GOOD

This Guy Used a Bikeshare Bike to Complete a Triathlon

"A good tri bike can weigh about 18 lbs. with 18-plus gears, whereas a Bikeshare bike weighs about 40 lbs. with only three gears."

If you don't know what a triathlon is, it's (typically) an event encompassing a long swim, a long bike ride, and a long run. In other words, a real workout. The Nations First Triathlon in Washington, D.C., involved 1.5 km in the water, 40 km on two wheels, and 10 km on foot.


It's hard enough with proper equipment—and Jefferson Smith, who describes himself as a risk management professional from northern Virginia, knocked out the cycling portion on a bike from Capital Bikeshare, Washington's bike share program.

GOOD: How many triathlons have you finished?

JEFFERSON SMITH: Let's see... one. (Counting the one last weekend).

GOOD: Are you a regular Capital Bikeshare user?

SMITH: Not really, more of an occasional user.

GOOD: For readers who aren't triathletes, would you mind explaining why using a Bikeshare bike in a triathlon is pretty unusual?

SMITH: The heavier the bike, the more energy it takes to move. Elite triathletes try to go as fast as possible and win races. So lightweight, high performance gear meets their competitive needs. A good tri bike can weigh about 18 lbs. with 18-plus gears, whereas a Bikeshare bike weighs about 40 lbs. with only three gears.

GOOD: And so why in the world would you do it?

SMITH: To me, winning was less important. My goal was to get the best workout possible, have fun, and support two great organizations (the Leukemia and Lymphoma Society and Capital Bikeshare).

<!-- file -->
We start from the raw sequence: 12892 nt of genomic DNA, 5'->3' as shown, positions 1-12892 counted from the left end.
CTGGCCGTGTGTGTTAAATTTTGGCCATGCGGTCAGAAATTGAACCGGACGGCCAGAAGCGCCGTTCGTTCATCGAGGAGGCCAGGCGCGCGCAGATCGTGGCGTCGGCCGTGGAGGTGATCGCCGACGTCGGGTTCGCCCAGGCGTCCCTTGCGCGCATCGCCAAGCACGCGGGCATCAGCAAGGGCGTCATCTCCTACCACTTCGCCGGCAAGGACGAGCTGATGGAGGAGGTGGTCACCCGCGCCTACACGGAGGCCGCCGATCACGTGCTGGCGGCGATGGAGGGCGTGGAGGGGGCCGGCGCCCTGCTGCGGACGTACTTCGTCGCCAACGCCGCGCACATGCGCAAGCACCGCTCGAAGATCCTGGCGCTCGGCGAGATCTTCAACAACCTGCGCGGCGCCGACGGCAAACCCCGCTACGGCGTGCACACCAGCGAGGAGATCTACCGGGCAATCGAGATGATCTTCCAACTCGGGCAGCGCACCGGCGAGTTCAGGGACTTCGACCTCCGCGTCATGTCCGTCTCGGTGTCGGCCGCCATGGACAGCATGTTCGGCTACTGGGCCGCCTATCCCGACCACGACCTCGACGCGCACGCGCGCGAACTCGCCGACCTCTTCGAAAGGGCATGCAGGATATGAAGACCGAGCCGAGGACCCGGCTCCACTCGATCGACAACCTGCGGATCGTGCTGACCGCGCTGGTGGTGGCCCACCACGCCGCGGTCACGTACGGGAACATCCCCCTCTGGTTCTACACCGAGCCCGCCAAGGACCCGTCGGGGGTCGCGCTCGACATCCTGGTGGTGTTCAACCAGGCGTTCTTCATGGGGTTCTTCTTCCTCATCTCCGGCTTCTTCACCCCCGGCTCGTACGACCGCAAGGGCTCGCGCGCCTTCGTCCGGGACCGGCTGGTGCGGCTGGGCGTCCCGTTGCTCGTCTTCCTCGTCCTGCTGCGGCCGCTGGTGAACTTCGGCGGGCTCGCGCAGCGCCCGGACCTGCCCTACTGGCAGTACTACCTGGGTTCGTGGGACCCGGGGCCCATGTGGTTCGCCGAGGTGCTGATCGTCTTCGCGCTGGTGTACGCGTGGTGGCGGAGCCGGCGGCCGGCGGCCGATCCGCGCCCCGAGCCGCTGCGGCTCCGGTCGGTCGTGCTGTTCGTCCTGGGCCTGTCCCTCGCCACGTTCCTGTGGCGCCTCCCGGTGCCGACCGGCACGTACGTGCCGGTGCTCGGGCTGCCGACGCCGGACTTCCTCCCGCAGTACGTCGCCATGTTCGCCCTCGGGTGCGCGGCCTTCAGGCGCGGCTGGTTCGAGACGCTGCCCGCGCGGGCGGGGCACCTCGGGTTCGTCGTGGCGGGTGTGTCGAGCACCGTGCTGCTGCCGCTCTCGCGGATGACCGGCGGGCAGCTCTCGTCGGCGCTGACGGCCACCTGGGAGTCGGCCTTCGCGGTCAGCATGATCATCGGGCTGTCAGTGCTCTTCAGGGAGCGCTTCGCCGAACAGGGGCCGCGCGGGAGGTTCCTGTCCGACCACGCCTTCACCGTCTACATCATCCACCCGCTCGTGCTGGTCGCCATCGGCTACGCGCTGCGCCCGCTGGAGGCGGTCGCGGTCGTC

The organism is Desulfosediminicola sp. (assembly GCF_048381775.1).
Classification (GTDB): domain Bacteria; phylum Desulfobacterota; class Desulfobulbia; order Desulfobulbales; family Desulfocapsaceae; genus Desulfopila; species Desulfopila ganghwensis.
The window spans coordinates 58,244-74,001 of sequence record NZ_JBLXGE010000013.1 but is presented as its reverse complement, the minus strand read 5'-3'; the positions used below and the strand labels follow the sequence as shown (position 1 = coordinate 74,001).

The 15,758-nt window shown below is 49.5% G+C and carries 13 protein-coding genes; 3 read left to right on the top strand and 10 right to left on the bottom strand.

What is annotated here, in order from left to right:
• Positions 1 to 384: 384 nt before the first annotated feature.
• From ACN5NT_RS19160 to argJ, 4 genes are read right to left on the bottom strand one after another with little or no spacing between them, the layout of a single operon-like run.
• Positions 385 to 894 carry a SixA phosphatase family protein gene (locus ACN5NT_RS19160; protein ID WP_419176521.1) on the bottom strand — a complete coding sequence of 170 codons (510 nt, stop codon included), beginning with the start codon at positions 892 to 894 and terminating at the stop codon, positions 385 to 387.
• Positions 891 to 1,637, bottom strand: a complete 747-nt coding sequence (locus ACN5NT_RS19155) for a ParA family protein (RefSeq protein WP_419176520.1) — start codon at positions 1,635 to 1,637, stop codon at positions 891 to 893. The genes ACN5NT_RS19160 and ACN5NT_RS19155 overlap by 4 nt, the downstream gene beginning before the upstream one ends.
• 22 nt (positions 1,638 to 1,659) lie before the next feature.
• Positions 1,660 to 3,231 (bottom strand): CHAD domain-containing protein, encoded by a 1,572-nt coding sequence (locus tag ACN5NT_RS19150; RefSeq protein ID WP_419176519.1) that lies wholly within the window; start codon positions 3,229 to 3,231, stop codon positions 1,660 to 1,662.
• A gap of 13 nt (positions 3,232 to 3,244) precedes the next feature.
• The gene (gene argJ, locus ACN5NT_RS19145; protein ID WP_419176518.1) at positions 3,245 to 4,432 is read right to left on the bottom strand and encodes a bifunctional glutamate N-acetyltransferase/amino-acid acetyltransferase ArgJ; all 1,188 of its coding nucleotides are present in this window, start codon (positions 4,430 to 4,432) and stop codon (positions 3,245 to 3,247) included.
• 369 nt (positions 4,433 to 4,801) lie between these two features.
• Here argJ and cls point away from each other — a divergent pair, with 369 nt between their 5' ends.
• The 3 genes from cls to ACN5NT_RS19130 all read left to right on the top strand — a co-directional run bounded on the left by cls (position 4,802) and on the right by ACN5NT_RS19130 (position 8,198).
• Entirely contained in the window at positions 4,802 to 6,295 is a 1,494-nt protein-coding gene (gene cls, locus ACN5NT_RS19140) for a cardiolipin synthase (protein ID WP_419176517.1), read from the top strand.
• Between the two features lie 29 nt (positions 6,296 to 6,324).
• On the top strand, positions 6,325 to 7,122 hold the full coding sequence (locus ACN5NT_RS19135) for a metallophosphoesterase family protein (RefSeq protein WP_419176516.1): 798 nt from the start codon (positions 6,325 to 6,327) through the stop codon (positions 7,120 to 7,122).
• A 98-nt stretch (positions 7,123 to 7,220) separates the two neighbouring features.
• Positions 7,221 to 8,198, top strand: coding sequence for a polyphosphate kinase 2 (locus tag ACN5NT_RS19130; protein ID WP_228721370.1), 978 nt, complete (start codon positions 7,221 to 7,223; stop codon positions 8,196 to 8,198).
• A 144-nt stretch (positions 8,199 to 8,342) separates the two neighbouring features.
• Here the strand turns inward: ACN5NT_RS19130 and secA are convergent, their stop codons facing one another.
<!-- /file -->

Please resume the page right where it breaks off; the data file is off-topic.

I am more of a swimmer. I haven't had a bike since I got my driver's license. I meant to get one for this race, but I guess I ran out of time. Then, I figured that the Bikeshare bike would provide a better workout and challenge me, so why not? It seemed like it would be fun.

GOOD: Was there a point at which you regretted it?

SMITH: I don't know which was more awkward, riding it or walking it around through the transition station. I didn't regret using it, but during the race, I swore to never do it again. I did get an emotional lift from all the smiles and comments that I got along the way though, and cheered a few folks up with my bell.

GOOD: Head-to-head, in a triathlon, do you think you could take Paul Ryan?

SMITH: In the water? Yes. In a bike race? Possibly, but only if we were both on Bikeshare bikes (I'm probably more experienced than he is with those). In a foot race? Not a chance. End result? Unlikely.

Photos courtesy of Jefferson Smith.

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